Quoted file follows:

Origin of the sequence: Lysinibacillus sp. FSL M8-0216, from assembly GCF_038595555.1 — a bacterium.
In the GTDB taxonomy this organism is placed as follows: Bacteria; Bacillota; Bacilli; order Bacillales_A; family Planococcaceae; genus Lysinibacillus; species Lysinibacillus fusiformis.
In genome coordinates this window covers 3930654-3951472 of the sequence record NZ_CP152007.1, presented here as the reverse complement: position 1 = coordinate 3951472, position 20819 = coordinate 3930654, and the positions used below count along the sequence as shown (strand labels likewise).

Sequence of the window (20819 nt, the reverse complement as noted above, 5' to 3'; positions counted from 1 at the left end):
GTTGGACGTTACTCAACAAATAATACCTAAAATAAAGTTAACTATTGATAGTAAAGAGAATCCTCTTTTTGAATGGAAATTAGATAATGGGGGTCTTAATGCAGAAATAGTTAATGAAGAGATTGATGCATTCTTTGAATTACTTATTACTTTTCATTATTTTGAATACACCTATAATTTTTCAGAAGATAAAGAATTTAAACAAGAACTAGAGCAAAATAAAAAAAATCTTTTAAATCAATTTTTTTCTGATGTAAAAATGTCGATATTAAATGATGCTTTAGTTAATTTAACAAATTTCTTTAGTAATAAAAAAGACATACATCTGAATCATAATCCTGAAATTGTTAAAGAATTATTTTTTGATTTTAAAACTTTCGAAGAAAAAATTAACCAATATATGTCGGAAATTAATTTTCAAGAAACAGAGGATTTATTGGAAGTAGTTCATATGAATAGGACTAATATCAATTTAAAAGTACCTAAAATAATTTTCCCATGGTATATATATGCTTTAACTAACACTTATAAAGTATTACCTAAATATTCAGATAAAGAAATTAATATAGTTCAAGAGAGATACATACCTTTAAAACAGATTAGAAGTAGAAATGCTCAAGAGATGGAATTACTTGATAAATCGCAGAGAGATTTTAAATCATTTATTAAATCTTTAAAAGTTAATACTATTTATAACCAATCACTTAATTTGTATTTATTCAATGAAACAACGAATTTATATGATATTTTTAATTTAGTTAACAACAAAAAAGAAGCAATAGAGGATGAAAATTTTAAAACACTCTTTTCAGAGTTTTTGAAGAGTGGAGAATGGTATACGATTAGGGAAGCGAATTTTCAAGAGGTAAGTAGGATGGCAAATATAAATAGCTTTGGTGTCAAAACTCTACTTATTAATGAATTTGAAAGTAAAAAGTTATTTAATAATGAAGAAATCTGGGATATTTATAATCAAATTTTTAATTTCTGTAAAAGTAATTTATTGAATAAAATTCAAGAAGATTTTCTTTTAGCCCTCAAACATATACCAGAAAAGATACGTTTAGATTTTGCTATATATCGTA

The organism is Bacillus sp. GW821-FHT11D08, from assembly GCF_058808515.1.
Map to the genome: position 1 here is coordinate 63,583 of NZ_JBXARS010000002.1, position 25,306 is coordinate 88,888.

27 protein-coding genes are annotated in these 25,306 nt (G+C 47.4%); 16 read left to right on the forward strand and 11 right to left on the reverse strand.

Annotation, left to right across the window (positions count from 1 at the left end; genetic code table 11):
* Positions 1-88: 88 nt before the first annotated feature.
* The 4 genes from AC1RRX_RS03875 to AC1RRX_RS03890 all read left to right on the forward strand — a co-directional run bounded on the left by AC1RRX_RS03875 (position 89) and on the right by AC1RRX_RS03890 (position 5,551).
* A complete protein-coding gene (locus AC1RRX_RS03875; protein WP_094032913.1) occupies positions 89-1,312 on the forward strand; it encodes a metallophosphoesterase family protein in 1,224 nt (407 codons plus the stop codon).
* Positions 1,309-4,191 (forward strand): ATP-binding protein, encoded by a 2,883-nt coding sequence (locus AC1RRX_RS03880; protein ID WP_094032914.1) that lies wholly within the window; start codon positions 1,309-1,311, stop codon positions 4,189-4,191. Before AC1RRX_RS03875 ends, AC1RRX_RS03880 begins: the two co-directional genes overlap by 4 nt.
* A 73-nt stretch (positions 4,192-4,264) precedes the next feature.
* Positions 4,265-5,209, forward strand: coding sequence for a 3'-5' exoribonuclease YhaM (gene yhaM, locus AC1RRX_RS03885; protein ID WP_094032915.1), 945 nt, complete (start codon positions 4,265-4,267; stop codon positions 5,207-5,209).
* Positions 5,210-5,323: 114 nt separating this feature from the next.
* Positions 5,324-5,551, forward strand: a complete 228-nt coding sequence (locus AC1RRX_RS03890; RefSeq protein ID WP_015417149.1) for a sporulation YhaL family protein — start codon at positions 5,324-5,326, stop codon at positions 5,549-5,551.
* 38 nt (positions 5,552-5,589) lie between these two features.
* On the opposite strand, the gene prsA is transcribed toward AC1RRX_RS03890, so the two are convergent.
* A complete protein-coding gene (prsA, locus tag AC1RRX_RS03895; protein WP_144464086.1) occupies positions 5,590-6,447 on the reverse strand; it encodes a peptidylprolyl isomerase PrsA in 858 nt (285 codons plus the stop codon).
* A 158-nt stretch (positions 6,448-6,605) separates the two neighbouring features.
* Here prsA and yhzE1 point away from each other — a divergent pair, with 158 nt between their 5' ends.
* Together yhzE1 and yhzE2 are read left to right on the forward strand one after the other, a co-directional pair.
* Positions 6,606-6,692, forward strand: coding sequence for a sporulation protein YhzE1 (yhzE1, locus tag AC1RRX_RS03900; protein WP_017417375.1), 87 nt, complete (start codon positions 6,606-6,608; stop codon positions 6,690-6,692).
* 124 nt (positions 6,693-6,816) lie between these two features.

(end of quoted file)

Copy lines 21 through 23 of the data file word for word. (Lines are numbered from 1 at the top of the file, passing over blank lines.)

* A 158-nt stretch (positions 6,448-6,605) separates the two neighbouring features.
* Here prsA and yhzE1 point away from each other — a divergent pair, with 158 nt between their 5' ends.
* Together yhzE1 and yhzE2 are read left to right on the forward strand one after the other, a co-directional pair.